In India we observe the coexistence of a “territorial law,” to which all Indian citizens are subject, and of a series of personal rights (the “personal law”) which intervene above all to regulate the aspects of “family law” which can be declined in religious terms on the basis of belonging to a certain community.

Therefore, the main religious communities not native to India (Islam, Christianity, Zoroastrianism and Judaism) each follow their own “personal law.” More complex is the situation of Hindus, Jains, Buddhists and Sikhs who are assimilated as if, on the legal level, they belonged to the same religion. In fact, Article 25, paragraph 2, letter b) of the Constitution establishes that all those who profess one of these religions are legally to be understood as “Hindu.” The Hindu Marriage Act of 1955 also defines Jains, Buddhists and Sikhs as “legally Hindu” even if they are not “by religion.” The Supreme Court of 2005 also ruled that Jains, Sikhs and Buddhists are not to be understood as belonging to a “religious minority” but to be considered “Hindu” at least from a legal point of view, although in practice the religions are to be considered as distinct. One of the consequences of this equation is that Buddhists, Sikhs and Jains cannot access social services or work and educational facilities made available by the state for other religious minorities.


India is currently the country with the largest Muslim community, after Indonesia. According to research by the Pew Research Center, India’s Muslim population will reach 311 million by 2050, making India the largest Muslim community in the world. Indian Muslims will remain a minority in their country, making up about 18% of the total population, while Hindus will make up about 77% of the population.


Since last November heated protests have erupted throughout India, in many cases resulting in bloody repression by the police. During the protests which lasted from 23 to 29 February in the Northeast of New Delhi, 53 deaths were counted and over 200 injured. All this is due to a controversial law, the Citizenship Amendment Act (CAA).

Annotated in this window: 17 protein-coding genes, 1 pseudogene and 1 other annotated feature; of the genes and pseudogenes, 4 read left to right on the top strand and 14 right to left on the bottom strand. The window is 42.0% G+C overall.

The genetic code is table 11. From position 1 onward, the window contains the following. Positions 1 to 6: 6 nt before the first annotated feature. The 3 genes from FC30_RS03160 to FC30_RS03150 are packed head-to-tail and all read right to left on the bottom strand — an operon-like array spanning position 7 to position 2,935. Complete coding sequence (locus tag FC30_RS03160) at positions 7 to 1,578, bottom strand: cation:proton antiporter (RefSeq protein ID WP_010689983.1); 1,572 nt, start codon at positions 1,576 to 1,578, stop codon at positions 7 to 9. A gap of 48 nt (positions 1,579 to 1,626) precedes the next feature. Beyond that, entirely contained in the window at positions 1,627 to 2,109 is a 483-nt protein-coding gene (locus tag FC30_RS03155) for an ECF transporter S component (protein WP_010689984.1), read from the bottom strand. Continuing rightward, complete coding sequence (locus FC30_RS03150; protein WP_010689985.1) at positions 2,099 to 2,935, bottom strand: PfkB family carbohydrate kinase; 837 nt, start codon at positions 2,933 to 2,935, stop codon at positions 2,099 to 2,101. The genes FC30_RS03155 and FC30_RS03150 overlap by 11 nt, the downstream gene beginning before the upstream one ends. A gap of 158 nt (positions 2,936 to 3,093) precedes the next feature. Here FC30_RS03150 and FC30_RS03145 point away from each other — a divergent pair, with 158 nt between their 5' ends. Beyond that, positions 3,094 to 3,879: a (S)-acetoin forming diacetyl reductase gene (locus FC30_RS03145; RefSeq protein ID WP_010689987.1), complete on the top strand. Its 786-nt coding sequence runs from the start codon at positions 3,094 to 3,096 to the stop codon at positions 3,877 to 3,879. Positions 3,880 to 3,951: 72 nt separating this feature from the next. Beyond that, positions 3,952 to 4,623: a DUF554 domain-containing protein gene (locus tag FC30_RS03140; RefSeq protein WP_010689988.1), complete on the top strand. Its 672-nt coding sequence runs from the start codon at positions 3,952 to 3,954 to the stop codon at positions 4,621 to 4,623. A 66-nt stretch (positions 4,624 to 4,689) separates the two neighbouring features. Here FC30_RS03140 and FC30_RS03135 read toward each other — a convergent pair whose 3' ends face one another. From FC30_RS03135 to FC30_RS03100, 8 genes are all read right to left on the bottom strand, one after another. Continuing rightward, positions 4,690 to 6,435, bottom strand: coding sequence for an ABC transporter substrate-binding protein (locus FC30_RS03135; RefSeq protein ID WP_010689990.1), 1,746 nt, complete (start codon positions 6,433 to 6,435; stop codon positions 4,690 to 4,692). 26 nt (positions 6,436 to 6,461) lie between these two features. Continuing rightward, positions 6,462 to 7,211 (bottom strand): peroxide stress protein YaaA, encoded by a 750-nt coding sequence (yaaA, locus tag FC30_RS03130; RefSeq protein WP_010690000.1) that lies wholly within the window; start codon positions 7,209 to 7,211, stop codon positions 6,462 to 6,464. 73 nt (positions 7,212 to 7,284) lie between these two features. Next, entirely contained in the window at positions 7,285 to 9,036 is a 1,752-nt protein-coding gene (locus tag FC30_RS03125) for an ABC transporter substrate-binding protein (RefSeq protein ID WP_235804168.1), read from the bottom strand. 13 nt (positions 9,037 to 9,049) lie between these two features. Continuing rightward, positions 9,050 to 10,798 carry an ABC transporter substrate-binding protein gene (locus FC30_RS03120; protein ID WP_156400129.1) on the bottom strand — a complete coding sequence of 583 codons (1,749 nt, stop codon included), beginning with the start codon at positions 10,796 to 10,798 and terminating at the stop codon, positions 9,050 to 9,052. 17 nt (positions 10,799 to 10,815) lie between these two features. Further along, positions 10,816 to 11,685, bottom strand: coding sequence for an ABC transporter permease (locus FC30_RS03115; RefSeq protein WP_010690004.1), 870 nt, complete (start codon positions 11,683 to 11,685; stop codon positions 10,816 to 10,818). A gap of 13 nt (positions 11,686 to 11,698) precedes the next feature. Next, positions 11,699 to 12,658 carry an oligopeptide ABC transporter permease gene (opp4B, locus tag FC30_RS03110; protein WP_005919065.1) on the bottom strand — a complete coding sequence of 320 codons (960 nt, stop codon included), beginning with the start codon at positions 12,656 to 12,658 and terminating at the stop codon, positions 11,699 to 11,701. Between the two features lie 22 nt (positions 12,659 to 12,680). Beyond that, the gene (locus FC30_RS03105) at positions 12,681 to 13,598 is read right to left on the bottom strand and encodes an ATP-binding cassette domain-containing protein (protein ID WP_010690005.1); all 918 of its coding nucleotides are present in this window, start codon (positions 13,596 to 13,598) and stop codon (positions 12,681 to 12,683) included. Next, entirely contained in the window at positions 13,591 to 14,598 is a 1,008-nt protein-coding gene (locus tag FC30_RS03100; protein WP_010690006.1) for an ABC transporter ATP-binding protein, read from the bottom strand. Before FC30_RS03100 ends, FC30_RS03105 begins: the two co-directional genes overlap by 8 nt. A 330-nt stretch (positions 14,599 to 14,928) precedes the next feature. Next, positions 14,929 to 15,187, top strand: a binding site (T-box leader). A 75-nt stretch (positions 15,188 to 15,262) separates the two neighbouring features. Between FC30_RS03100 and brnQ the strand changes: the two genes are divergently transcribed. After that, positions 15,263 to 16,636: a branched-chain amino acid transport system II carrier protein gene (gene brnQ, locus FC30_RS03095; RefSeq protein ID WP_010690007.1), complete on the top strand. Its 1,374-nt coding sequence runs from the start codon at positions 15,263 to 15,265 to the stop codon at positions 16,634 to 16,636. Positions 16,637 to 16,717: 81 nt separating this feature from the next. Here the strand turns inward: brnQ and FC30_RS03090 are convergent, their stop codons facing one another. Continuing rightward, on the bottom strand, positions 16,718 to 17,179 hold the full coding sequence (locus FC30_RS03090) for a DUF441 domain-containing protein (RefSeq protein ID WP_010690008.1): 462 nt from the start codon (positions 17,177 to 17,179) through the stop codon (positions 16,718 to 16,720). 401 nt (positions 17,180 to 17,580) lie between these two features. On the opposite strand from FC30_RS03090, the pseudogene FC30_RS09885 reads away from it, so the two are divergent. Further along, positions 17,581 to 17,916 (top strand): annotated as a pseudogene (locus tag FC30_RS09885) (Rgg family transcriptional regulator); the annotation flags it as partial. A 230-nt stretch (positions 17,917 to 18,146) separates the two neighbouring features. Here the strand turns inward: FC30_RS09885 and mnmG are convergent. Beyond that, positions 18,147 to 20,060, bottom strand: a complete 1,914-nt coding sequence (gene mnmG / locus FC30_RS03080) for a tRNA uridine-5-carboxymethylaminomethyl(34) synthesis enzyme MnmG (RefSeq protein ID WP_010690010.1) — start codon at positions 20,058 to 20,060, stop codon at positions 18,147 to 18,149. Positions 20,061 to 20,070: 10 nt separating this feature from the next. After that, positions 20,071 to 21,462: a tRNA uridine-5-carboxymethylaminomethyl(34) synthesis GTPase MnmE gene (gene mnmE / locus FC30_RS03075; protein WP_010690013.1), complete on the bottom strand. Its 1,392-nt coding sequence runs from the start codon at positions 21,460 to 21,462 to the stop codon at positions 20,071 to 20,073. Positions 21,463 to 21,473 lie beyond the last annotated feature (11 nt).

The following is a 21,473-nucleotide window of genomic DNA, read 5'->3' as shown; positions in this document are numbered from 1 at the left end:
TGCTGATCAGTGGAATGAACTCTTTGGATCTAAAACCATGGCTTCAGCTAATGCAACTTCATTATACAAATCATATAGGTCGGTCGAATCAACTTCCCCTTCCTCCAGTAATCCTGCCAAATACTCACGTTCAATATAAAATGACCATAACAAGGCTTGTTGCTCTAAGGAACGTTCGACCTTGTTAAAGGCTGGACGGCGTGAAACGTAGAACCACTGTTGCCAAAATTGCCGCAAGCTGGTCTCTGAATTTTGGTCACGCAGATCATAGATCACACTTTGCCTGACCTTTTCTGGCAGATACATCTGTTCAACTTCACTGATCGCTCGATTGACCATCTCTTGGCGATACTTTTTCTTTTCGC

• The Citizenship Act of 1955 allowed undocumented migrants to access Indian citizenship after 10 years of residence in the country. For those from Bangladesh and Pakistan this period was reduced to 5 years.


  • In 2003, a first amendment to the ’55 law, later known as Act 6 of 2004, introduces the category of “illegal migrants” making them ineligible for citizenship through registration or naturalization.
  • This change to the Citizen Act of 1955 prevents the acquisition of citizenship for those born in India if one of the parents belongs to the category of “illegal migrants.”
  • The concept of “Overseas Citizen of India” (OCI) is also introduced, labelling citizens of other countries of Indian origin who are allowed to work or live in India indefinitely.
  • The law also provides that the Indian government establish and maintain a National Register of Citizens (NRC).


  • The Government conducts a general rehearsal of the NRC in the State of Assam, where it is implemented to identify irregular immigrants, mostly from Bangladesh, who settled in that area in previous years.
  • The penalty for those who fail to provide adequate documentation is expulsion from the country or internment in detention camps.